Possible Duplicate:
Scrum: how to handle backlog-items that are longer than one sprint

I have a project with complex user stories which take way longer to implement than spring length.

For example: user story sounds like this :

"User is able to receive a report at 10:00 am daily"

But behind the scenes, it requires around 2.5 month of development so it does not fit in our two weeks sprints.

Could you share the best practices for this case?


2 Answers 2


Create an epic, see: http://scrummethodology.com/scrum-epics/

In Scrum, the teams that complete the work assign effort estimates to every user story. Of course, that assumes that a team can reach a consensus for an appropriate estimate. What happens when a story includes too many unknowns to tell just how big it is? Or what if the story’s requirements are known, but its effort is too huge to complete in a single sprint? We call these stories “epics.” While a team should be able to tackle a typical story in four to sixteen hours, an epic is a story that would require twelve or many more to complete. Most Scrum experts suggest that any task requiring twelve or more hours should be decomposed into several smaller tasks. These stories will not only be smaller in scope, but also more narrowly defined. Basically, breaking down epics helps the development team translate its work into chunks that can be accomplished in a single day.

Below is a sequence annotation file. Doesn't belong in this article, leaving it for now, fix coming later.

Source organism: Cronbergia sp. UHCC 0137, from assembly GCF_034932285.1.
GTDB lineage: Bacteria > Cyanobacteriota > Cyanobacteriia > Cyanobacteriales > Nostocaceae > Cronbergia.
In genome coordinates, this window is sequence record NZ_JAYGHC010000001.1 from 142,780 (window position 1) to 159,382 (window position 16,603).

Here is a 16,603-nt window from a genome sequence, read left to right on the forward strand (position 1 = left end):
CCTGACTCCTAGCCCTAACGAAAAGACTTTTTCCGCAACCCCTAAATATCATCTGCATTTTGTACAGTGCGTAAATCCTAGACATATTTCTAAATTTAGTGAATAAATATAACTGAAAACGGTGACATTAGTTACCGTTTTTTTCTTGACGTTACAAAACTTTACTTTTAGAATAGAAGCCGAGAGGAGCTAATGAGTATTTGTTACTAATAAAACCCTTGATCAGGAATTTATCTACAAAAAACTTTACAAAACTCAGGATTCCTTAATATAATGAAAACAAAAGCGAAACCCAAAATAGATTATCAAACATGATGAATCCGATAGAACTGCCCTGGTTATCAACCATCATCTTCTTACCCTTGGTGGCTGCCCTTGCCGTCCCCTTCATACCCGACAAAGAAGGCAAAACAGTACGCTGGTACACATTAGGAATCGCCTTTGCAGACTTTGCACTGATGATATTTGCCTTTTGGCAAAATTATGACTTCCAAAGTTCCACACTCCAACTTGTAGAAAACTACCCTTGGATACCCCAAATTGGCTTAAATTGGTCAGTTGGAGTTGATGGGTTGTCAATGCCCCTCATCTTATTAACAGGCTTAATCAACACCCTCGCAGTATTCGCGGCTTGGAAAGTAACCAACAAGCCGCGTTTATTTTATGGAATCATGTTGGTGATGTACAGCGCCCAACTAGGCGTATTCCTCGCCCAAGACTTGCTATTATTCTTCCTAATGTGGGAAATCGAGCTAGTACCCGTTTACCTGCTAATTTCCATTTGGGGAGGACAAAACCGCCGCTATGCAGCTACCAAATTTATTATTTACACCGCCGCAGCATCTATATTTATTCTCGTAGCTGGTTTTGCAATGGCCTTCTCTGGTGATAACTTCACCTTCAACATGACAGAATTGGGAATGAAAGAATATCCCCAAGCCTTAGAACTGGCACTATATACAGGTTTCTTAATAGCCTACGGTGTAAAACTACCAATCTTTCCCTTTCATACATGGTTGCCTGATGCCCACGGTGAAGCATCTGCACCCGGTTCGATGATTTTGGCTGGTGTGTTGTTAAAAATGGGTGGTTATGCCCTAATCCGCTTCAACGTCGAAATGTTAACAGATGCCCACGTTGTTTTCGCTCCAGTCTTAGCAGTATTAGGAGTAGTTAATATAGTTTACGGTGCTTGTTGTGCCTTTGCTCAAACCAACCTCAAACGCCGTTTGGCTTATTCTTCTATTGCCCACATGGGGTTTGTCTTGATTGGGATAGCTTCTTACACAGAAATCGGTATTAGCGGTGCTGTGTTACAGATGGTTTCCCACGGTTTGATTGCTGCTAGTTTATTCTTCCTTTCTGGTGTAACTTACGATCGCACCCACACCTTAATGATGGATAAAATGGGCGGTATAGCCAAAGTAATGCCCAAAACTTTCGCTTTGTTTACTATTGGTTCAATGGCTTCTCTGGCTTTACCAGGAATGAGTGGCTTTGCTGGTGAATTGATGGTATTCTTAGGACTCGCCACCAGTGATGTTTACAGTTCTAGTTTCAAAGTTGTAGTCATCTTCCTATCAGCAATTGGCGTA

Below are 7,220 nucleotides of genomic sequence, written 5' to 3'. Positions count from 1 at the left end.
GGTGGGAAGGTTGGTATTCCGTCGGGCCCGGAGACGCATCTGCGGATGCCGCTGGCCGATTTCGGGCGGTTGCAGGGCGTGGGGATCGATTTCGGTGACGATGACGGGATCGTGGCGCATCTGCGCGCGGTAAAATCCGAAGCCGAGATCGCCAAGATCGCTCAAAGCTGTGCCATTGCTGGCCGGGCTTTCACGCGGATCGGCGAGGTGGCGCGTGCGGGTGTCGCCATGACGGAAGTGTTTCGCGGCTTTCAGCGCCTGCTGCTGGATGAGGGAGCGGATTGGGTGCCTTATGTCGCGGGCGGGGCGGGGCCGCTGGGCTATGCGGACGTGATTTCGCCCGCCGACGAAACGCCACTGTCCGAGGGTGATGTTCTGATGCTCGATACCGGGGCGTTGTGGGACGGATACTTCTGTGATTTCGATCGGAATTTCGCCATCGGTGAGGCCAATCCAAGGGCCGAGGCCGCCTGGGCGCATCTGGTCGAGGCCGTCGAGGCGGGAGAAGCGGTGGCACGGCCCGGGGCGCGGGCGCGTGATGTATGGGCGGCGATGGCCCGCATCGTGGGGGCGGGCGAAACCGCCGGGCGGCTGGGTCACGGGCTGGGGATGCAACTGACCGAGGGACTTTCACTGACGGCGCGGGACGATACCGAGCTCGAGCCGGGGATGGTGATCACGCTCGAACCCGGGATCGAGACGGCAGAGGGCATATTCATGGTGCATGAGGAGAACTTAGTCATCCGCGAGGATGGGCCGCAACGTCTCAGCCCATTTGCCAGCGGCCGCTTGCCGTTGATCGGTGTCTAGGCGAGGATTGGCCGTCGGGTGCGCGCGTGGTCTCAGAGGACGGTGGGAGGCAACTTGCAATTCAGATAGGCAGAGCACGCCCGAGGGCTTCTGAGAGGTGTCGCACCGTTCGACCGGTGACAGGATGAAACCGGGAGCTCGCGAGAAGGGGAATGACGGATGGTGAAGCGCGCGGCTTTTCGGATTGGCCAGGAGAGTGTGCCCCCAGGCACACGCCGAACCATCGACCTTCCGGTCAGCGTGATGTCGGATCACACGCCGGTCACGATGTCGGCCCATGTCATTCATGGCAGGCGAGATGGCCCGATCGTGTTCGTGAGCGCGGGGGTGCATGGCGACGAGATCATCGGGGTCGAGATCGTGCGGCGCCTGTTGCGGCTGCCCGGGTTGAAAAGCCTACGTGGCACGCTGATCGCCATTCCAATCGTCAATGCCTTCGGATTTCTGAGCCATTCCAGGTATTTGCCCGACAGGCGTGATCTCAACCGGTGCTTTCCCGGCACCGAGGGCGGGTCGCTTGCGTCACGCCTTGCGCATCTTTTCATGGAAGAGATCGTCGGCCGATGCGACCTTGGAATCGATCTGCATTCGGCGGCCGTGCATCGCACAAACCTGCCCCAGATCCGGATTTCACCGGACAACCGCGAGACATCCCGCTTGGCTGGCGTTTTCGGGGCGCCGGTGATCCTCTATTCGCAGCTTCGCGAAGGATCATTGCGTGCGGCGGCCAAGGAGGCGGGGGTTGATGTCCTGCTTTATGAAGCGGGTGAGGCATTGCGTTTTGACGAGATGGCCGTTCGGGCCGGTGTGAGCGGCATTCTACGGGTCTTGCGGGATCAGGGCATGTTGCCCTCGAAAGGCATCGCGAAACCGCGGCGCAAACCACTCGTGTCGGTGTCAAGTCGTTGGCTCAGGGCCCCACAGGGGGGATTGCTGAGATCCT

Is there any danger to estimating an epic? Quite simply, the answer is yes. Estimating epics can be harmful because it creates a false sense of certainty for the Product Owner...


Split your user story in smaller stories which fulfill an enclosed part of your Story. Normally your new stories are more detailed.

e.g. The user needs a report that (report definition) - the user is able to receive the report - the user is able to schedule the report generation / sending...

If one of the new stories is still too large, re-define it till it is small enough and detailed enough to implement it.

That is the normal way of backlog grooming.